North Yorkshire police bosses decide no legal action to recoup £100,000 as 'political' row blows up

POLICE bosses in North Yorkshire have decided not to take legal action to recoup £100,000 from two former senior officers - but have again urged them to re-pay the money voluntarily.

The moves came as Police and Crime Commissioner Julia Mulligan and former deputy chief constable Adam Briggs openly clashed over the issue.

Mr Briggs accused Mrs Mulligan of ‘political posturing’ but she responded by claiming he was himself ‘making accusations of a political nature’.

The Press reported last month how letters had been sent to Mr Briggs and the county’s former Chief Constable Grahame Maxwell, asking them to repay money following a review of historic and current payments to chief officers.

Mrs Mulligan and current Chief Constable Dave Jones said that some payments, although decided upon in good faith at the time, did not appear with hindsight to have been within the legal power of the former Police Authority.

They said today a specialist barrister had now advised that the costs of taking the matter to court would outweigh any potential financial payback. “This would in effect amount to throwing good money after bad, and we do not think that it is in the taxpayer’s interest,” they said.

But they also said: “We are continuing to urge Mr Maxwell and Mr Briggs to pay back taxpayers’ money that they should not have received. We believe there has been an overwhelming public argument put to them to return the funds.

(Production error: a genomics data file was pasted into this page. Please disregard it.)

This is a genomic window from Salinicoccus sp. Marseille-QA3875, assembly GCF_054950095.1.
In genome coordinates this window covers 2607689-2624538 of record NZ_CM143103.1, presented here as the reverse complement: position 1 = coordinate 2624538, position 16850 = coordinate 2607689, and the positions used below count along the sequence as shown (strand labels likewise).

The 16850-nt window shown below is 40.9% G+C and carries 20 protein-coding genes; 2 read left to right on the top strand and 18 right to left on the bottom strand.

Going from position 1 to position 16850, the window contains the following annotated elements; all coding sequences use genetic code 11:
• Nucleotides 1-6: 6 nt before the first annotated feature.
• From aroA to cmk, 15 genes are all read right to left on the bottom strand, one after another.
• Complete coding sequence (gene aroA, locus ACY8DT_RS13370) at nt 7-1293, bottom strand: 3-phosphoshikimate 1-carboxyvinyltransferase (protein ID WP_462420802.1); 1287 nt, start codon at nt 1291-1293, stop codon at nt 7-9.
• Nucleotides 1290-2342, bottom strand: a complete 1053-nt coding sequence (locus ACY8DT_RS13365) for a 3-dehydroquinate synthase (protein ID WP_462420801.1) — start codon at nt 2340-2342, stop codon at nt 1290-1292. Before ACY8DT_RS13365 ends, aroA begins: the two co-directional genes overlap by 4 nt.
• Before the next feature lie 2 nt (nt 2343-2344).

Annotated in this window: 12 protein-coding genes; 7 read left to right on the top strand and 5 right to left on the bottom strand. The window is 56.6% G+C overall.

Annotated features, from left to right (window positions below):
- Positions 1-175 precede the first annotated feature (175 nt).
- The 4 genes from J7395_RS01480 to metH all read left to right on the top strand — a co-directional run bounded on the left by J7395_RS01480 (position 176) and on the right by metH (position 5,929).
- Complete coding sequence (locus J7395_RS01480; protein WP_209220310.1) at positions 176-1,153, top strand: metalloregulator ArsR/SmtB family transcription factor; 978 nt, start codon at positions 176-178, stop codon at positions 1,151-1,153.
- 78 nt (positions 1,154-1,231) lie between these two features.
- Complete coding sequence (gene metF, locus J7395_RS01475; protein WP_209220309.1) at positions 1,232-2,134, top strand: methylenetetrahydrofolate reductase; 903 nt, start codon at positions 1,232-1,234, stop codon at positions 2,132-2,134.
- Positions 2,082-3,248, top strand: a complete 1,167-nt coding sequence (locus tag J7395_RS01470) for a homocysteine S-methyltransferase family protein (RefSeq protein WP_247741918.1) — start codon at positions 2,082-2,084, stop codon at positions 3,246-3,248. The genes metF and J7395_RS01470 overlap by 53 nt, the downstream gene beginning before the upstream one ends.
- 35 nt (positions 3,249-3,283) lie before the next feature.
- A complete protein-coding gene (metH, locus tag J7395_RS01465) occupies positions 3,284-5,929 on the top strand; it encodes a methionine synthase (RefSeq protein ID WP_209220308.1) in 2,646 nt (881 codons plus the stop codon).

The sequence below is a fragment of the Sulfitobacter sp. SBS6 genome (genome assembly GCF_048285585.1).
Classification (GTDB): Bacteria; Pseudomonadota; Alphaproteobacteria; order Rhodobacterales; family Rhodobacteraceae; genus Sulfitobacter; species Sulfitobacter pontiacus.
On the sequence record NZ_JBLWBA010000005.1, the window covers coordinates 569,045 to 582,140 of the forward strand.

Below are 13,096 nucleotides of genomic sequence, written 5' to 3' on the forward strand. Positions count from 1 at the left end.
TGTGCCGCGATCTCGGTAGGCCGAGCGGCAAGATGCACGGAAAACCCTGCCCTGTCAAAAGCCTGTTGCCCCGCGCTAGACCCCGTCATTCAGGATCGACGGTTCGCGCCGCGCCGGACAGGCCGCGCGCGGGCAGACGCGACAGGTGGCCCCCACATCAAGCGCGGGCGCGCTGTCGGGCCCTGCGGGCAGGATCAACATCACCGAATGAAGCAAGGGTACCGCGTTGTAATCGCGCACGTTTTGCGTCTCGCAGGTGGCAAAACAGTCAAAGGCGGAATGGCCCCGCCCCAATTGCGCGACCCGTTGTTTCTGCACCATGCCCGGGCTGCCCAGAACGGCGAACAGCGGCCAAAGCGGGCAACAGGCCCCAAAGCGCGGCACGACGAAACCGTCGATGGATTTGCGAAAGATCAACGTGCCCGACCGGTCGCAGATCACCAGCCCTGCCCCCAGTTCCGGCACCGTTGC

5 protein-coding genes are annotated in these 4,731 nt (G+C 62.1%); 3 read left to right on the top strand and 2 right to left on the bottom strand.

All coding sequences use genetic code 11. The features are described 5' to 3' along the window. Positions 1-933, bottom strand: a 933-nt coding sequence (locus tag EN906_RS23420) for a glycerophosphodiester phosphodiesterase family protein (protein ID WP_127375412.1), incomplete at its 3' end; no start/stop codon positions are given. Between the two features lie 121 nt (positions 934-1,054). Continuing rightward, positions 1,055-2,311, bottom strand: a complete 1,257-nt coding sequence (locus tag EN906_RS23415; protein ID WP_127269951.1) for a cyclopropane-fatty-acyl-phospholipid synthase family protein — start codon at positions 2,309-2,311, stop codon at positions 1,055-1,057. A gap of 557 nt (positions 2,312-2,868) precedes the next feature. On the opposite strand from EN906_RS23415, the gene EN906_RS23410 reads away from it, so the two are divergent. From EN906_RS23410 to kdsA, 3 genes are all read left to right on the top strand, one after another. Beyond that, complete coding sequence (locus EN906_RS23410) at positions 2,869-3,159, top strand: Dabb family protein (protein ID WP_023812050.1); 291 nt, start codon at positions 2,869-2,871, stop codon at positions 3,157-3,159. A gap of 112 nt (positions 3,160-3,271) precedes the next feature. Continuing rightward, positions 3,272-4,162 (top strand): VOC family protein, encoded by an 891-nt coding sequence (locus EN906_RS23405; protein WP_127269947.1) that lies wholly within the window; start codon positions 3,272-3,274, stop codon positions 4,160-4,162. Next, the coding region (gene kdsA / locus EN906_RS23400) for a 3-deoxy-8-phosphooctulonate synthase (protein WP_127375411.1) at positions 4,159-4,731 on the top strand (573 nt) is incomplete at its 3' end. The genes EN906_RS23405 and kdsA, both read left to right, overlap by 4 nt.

Mr Briggs said he had been stunned to learn Mrs Mulligan was investigating the payments and to be asked to repay allowances the force had drawn up when he was appointed.

“I am pleased, though not surprised, to learn the review has concluded I acted in good faith throughout and that the PCC has accepted advice to drop this action,” he said.

“It seems incredulous to me that a PCC could have ever believed that a police force, or any responsible employer, could appoint someone on clearly laid out terms and conditions and then six years later try to renege on the agreement....It is clear to me that the political posturing characterised by this sad episode will not end.”

Mrs Mulligan said Mr Briggs had made a number of substantive errors, the report was not political in nature and it was regrettable that ‘openness and transparency’ was being seen as political posturing, when for the first time the public now had the full facts available to them.

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